International Journal of Current Research and Review
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IJCRR - Vol 05 Issue 16, August, 2013

Pages: 54-62

Date of Publication: 28-Aug-2013


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AN EPIDEMIOLOGICAL STUDY OF LOW BIRTH WEIGHT IN A TERTIARY CARE HOSPITAL, TIRUPATI, ANDHRA PRADESH

Author: N. Swarnalatha, P. Bhuvaneswari

Category: Healthcare

Abstract:Objective: To know the prevalence of low birth weight and its association with socio demographic and maternal factors in Tertiary care Hospital, Tirupati. Settings: Government Maternity Hospital attached to S.V. Medical College, Tirupati Study design: Hospital based cross sectional study Participants: 1200 postnatal women who delivered single live baby in the Government Maternity Hospital, Tirupati. Methodology: Systemic random sampling Study Period: January 2011 to December 2011 Statistical analysis used: Chi-square test and binary logistic regression analysis Results: Prevalence of Low birth weight was 26.8%. The prevalence of low birth weight was high and significant in less than 20 years of age group (42.0%), illiterate mothers (37.4%), occupation as labor (27.4%), low income (28.5%), consanguinity history (38.7%), primigravida (29.8%), women of birth order 3 and above (33.3%), narrow birth interval (34.8%), gestational age less than 37 weeks (72.7%), weight gain less than 6 kgs (57.7%), height less than 145cms (51.0%), weight less than 45kgs (55.2%), low hemoglobin level, less than 3 ante-natal checkups (87.5%), IFA tablets not consumed or less than 50 tablets during pregnancy (48.0%), hard physical labor during pregnancy (56.4%), tobacco chewing (44.7%), female babies (30.6%) and obstetric complications during pregnancy (50.4%). sHowever residence of mother showed any significant effect on low birth weight. Conclusion: To emphasize on need of improving ante natal coverage as well as quality of services.

Keywords: Low birth weight, antenatal check up, IFA tablets, birth interval

Full Text:

INTRODUCTION
Children’s health is tomorrow’s wealth is one of the World Health Organization’s slogans of recent years. However, children’s health is to a great extent determined by factors that operate in utero, well before they are born. At birth fetal weight is accepted as the single parameter that is directly related to the health and nutrition of the mother, and on the other hand is an important determinant of the chances of the newborn to survive and experience healthy growth and development.[1] A multifactorial inter-relationship exists between the environment in which pregnant mothers live and the growth of the fetus.[2] This relationship has prompted public health personnel to suggest that birth weight distribution and the low birth weight babies to be considered as indicators of socioeconomic development. Low birth weight (LBW) (<2500 gms) is the strongest determinant of infant morbidity and mortality in India.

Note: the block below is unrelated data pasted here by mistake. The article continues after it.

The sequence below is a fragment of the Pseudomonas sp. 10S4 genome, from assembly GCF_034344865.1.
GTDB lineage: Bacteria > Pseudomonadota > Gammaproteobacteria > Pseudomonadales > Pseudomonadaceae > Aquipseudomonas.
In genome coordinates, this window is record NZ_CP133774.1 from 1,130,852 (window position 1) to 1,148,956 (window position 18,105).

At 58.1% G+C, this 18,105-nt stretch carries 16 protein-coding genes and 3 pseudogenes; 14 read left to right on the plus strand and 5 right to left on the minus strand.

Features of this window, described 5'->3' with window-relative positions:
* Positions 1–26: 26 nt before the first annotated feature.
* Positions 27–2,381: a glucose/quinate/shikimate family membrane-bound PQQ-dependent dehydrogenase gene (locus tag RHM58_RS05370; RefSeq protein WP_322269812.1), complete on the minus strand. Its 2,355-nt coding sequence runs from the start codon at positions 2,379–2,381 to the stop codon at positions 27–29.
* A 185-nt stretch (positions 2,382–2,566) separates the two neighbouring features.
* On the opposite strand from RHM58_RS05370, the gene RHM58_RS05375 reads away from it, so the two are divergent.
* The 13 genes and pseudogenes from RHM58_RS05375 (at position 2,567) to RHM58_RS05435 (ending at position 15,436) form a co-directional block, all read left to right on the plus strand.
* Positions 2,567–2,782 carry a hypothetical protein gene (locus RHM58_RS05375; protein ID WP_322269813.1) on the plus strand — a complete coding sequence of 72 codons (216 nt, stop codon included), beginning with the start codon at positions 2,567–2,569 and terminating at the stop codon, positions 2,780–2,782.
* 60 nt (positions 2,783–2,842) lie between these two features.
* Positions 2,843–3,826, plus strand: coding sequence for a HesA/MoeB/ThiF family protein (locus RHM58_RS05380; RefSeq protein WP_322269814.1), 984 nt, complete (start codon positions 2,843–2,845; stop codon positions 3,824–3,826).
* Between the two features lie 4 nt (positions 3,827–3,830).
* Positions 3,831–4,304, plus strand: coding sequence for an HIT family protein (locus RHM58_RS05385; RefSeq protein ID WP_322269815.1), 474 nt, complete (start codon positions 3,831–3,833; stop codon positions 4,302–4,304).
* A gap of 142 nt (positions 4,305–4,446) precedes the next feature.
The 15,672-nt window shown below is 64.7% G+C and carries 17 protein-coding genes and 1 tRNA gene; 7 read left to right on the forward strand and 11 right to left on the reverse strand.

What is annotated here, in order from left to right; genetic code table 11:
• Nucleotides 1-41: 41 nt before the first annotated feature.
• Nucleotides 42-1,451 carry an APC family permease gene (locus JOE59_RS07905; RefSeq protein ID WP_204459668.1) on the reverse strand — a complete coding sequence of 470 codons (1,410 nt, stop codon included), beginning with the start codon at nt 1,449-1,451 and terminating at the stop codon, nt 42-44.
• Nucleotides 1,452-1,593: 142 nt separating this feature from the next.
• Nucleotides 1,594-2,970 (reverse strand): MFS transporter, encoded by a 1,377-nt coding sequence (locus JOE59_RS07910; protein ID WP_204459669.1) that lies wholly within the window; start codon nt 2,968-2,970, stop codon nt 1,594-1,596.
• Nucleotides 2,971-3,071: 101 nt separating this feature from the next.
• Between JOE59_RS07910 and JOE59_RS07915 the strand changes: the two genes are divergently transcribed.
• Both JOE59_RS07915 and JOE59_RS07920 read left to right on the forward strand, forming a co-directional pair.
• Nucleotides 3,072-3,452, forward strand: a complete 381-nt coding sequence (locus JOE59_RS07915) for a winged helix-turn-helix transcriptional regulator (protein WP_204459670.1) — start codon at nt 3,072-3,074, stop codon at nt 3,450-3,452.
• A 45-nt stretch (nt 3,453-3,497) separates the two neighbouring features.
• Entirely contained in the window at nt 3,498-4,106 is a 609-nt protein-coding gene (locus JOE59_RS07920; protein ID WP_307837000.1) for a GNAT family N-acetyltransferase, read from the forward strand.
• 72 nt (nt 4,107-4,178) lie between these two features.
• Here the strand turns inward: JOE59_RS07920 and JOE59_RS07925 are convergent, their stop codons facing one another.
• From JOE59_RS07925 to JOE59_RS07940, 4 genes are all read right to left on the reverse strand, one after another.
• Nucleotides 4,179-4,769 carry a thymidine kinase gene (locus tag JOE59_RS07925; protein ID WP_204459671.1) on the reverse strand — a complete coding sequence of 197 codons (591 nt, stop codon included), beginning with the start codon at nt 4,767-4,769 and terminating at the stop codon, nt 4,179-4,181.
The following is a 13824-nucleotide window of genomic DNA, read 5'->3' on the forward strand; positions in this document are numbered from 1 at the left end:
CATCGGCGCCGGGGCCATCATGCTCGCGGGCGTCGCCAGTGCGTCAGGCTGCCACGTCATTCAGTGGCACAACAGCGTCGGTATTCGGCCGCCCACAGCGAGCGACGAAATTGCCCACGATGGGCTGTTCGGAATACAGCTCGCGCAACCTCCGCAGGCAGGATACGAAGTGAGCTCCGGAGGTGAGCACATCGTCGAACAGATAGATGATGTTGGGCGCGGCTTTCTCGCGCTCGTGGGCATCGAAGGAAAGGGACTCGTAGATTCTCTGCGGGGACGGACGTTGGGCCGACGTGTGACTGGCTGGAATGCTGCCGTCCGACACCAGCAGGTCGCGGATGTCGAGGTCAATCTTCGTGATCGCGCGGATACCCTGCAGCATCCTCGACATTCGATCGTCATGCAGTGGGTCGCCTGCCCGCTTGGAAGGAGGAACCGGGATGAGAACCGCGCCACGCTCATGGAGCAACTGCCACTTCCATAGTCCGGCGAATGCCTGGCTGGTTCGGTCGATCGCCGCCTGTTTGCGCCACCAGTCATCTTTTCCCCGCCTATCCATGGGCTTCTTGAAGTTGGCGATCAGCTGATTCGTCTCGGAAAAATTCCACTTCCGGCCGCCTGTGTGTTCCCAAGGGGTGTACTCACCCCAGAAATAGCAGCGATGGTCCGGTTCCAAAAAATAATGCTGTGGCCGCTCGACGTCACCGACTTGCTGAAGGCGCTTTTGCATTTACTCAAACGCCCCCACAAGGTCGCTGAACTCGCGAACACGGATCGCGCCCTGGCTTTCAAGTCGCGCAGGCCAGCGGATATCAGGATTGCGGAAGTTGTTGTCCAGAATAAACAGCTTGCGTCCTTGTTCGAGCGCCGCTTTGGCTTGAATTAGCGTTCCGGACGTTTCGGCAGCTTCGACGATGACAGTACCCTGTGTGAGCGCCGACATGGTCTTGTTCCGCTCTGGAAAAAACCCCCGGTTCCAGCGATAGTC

Low birth weight is one of the most serious challenges for mother and child health (MCH) in developing countries. It has been revealed that half of all peri-natal and one-third of all infant deaths occur due to low birth weight.[3] There is significant variation in the incidence of LBW across regions. According to the UNICEF, South Asia has the highest incidence, with 27% of all infants born in world with LBW, while East Asia/Pacific has the lowest (7%). Nearly 40% of all LBW babies in the developing world are born in India.[4] In India, the prevalence of LBW infants is about 28%,[4] as compared to 4.5% in industrially developed countries.[5] Low birth weight infants are three times more likely than normal birth weight infants to have neurodevelopmental complications and congenital abnormalities.[6] Among the factors that were identified by Kraemer[7] as possible determinants of LBW, maternal factors such as maternal weight and height, education, parity of the mother, gestational age, caloric intake, quality of antenatal care and sex of the delivered child were listed as prominent factors. The major challenge in the field of public health is to identify the factors influencing low birth weight and to institute remedial measures. Every pregnant woman irrespective of her risk status needs high quality maternal health services during pregnancy, delivery and postpartum period.[8] Some of the interventions suggested to reduce LBW include delaying child bearing in adolescents, efforts to improve the nutritional status of women, particularly anemia in pregnancy, access to antenatal care, advice on adequate rest during pregnancy, efforts to reduce tobacco chewing in areas wherever it is a common practice, improving female education, especially that of mothers.[9] Despite the benefits of adopting and implementing the primary health care system, health services have remained inaccessible in many respects and have therefore affected its optimum utilization. Hence there is need for further research in finding of the relation between low birth weight and maternal factors in order to decrease infant mortality rate and maternal mortality rate. In this context, this study is conducted to identify the epidemiological factors affecting birth weight and also to know the relationship of demographic, socio economic and obstetric factors with Low birth weight.

OBJECTIVE
To assess the magnitude of Low birth weight and factors contributing it

METHODOLOGY